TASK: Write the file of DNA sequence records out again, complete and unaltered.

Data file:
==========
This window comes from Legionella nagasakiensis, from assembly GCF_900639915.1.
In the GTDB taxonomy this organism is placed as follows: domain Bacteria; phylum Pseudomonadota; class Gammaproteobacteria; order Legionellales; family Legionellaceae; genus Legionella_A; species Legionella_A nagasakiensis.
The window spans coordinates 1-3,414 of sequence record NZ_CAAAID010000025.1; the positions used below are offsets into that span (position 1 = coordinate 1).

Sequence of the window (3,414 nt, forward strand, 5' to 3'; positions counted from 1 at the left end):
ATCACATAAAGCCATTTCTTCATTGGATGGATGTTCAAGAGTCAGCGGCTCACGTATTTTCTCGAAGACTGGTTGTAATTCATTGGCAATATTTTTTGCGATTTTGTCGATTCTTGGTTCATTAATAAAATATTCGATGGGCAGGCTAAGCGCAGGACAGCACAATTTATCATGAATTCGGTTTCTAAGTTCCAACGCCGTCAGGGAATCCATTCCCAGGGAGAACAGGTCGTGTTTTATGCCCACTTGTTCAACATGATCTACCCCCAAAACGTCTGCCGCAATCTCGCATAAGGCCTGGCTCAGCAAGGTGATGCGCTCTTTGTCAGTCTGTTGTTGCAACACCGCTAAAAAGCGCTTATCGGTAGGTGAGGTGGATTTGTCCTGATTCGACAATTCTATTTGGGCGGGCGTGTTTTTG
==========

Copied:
This window comes from Legionella nagasakiensis, from assembly GCF_900639915.1.
In the GTDB taxonomy this organism is placed as follows: domain Bacteria; phylum Pseudomonadota; class Gammaproteobacteria; order Legionellales; family Legionellaceae; genus Legionella_A; species Legionella_A nagasakiensis.
The window spans coordinates 1-3,414 of sequence record NZ_CAAAID010000025.1; the positions used below are offsets into that span (position 1 = coordinate 1).

Sequence of the window (3,414 nt, forward strand, 5' to 3'; positions counted from 1 at the left end):
ATCACATAAAGCCATTTCTTCATTGGATGGATGTTCAAGAGTCAGCGGCTCACGTATTTTCTCGAAGACTGGTTGTAATTCATTGGCAATATTTTTTGCGATTTTGTCGATTCTTGGTTCATTAATAAAATATTCGATGGGCAGGCTAAGCGCAGGACAGCACAATTTATCATGAATTCGGTTTCTAAGTTCCAACGCCGTCAGGGAATCCATTCCCAGGGAGAACAGGTCGTGTTTTATGCCCACTTGTTCAACATGATCTACCCCCAAAACGTCTGCCGCAATCTCGCATAAGGCCTGGCTCAGCAAGGTGATGCGCTCTTTGTCAGTCTGTTGTTGCAACACCGCTAAAAAGCGCTTATCGGTAGGTGAGGTGGATTTGTCCTGATTCGACAATTCTATTTGGGCGGGCGTGTTTTTG